CODE
ResampAudio.exe -s 8000 -f cutoff=0.087 -D A-law -F WAVE ha_aac_test_sample_2010.wav ha_aac_test_sample_2010_a-law8.wav
ResampAudio.exe -s 44100 -D integer16 -F WAVE ha_aac_test_sample_2010_a-law8.wav ha_aac_test_sample_2010_a-law.wav
del ha_aac_test_sample_2010_a-law8.wav

Chris


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The Sheep of DEA...
post Apr 27 2010, 06:20
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What do you think about getting GXLame in as a low anchor (or even a competitor in a non-AAC test)? It's a low-bitrate MP3 encoder, so it just might fit the bill somewhere between V0-V30 (V20 averages 96kbps and defaults to 44kHz).

This post has been edited by The Sheep of DEATH: Apr 27 2010, 06:22


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Alex B
post Apr 27 2010, 11:42
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I don't understand why two low anchors would be needed. Wouldn't it better to let the "mid" anchor define where the the lower end of the scale is? Then there would possibly be a bit wider scale for the contenders. Ideally the low anchor would then get 0-3 and the contenders 2-5. IMHO, it would be enough that there is one low anchor that can be detected easier than the actual contenders.

Also, I don't understand why some old/mediocre MP3 encoder/setting would make a better low anchor than FAAC. FAAC would nicely represent the basis of the more developed AAC encoders. FAAC can be adjusted freely to provide the desired quality level. "-q 35 -c 18000" worked for me, but perhaps -q 38, -q 40 or so would work as well.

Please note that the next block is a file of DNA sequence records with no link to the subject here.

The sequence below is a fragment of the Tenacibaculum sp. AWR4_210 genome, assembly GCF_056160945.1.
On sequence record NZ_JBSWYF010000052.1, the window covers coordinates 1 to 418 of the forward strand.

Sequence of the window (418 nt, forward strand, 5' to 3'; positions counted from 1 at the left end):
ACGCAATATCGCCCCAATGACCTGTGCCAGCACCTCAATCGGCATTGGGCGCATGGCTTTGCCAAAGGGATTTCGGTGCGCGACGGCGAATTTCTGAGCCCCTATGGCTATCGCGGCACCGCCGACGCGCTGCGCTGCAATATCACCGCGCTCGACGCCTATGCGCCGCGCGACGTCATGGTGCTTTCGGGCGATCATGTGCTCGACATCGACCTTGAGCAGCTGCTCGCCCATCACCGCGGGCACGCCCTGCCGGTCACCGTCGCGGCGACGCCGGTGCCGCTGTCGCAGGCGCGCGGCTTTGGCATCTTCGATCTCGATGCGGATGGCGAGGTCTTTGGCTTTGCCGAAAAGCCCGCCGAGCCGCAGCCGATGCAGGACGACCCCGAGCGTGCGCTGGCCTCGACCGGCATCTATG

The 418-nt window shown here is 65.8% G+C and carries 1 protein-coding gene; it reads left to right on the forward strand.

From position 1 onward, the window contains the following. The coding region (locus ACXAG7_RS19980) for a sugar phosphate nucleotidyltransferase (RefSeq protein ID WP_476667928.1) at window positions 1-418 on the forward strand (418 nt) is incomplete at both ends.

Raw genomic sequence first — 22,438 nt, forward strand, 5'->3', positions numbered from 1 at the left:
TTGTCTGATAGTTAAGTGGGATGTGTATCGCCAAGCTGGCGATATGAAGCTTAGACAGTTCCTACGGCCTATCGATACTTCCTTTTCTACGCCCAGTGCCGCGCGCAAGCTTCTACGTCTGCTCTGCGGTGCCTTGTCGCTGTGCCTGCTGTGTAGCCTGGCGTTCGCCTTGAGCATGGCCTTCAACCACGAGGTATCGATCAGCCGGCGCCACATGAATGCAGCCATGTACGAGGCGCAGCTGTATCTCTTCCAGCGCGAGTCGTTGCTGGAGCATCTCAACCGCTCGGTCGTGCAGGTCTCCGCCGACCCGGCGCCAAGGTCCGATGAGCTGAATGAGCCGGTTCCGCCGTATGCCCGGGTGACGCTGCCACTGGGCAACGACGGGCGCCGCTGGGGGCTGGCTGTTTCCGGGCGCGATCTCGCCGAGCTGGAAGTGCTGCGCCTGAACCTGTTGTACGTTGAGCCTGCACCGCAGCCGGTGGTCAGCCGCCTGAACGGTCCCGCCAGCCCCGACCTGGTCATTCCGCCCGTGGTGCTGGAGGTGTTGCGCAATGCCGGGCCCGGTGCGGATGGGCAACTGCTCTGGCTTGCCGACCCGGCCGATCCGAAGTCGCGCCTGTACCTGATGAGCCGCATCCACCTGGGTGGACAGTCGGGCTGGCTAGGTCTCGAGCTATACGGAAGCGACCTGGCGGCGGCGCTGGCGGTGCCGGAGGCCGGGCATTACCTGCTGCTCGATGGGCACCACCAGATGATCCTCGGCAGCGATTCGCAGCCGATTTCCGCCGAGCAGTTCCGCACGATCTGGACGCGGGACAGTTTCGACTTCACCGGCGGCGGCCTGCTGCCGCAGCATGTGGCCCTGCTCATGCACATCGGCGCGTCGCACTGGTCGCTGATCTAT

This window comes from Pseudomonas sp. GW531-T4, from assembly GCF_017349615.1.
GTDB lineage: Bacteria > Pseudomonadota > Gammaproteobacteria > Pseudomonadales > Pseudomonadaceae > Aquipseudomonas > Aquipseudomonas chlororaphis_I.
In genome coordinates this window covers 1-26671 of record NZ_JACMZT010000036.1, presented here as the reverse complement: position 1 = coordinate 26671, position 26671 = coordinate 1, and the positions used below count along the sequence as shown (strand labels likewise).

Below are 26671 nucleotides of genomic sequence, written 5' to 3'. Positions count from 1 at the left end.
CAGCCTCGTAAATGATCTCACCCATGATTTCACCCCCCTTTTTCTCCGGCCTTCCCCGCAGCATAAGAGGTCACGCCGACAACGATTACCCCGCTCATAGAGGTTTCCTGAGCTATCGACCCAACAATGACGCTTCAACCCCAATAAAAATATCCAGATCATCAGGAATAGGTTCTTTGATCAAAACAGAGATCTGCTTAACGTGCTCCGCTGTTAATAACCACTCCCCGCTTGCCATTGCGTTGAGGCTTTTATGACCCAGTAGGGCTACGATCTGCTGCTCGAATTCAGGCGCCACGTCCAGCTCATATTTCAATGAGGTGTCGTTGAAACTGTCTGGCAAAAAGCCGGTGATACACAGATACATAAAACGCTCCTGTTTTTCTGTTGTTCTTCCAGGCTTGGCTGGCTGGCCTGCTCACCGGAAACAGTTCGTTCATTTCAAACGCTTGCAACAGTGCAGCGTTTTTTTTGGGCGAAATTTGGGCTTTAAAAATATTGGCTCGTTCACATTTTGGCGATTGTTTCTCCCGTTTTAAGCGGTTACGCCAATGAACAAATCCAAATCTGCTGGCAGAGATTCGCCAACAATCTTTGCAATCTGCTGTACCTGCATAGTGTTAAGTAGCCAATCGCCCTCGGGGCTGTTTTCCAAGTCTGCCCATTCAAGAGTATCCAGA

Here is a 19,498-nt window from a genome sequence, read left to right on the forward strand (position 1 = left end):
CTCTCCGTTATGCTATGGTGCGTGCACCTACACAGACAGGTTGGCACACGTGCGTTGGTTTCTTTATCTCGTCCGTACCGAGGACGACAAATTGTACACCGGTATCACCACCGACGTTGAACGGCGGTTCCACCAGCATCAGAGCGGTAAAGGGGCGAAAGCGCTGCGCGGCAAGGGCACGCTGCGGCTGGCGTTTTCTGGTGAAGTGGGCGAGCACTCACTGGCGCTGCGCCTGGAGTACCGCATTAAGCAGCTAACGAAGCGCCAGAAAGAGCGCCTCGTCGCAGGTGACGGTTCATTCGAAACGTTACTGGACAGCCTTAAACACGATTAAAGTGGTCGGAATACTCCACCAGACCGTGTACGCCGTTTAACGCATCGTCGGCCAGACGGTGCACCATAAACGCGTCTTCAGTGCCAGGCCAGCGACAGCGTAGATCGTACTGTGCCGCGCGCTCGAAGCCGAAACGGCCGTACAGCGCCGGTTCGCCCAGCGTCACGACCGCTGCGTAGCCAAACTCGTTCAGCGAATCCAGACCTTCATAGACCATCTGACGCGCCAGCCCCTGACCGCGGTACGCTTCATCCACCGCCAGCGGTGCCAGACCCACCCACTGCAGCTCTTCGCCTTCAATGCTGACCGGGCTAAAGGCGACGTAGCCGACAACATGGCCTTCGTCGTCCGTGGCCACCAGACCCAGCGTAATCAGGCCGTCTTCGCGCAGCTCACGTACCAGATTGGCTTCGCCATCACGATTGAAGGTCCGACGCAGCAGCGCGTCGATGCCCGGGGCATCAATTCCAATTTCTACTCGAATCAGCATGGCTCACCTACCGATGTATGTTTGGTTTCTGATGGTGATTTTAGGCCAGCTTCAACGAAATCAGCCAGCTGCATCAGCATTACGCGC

In general, it would be desirable that all encoders, including the low anchor, are easily available so that anyone can reproduce the test scenario (for verifying the authenticity of the results) or test different samples/encoders using/including the tested encoders and settings in order to get comparable personal results. Also the procedure to decode and split the test sample should be reproducible by anyone.

This post has been edited by Alex B: Apr 27 2010, 11:44


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C.R.Helmrich
post Apr 27 2010, 22:06
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QUOTE (Alex B @ Apr 27 2010, 12:42) *
I don't understand why two low anchors would be needed. Wouldn't it better to let the "mid" anchor define where the the lower end of the scale is? Then there would possibly be a bit wider scale for the contenders. Ideally the low anchor would then get 0-3 and the contenders 2-5. IMHO, it would be enough that there is one low anchor that can be detected easier than the actual contenders.

Use of two anchors follows the MUSHRA methodology and is an attempt at making the grading scale of this test more absolute. After all, all encoders in this test sound quite good compared to old/simple encoding techniques or lower bit rates. As the name implies, the lower anchor shall define the lower end of the scale and should give the listeners an idea of what we mean by "bad quality" (range 0-1). The hope then is that this reduces the confidence intervals (grade variance) for the other coders in the test, including the mid anchor (which should end up somewhere in the middle of the grading scale).

QUOTE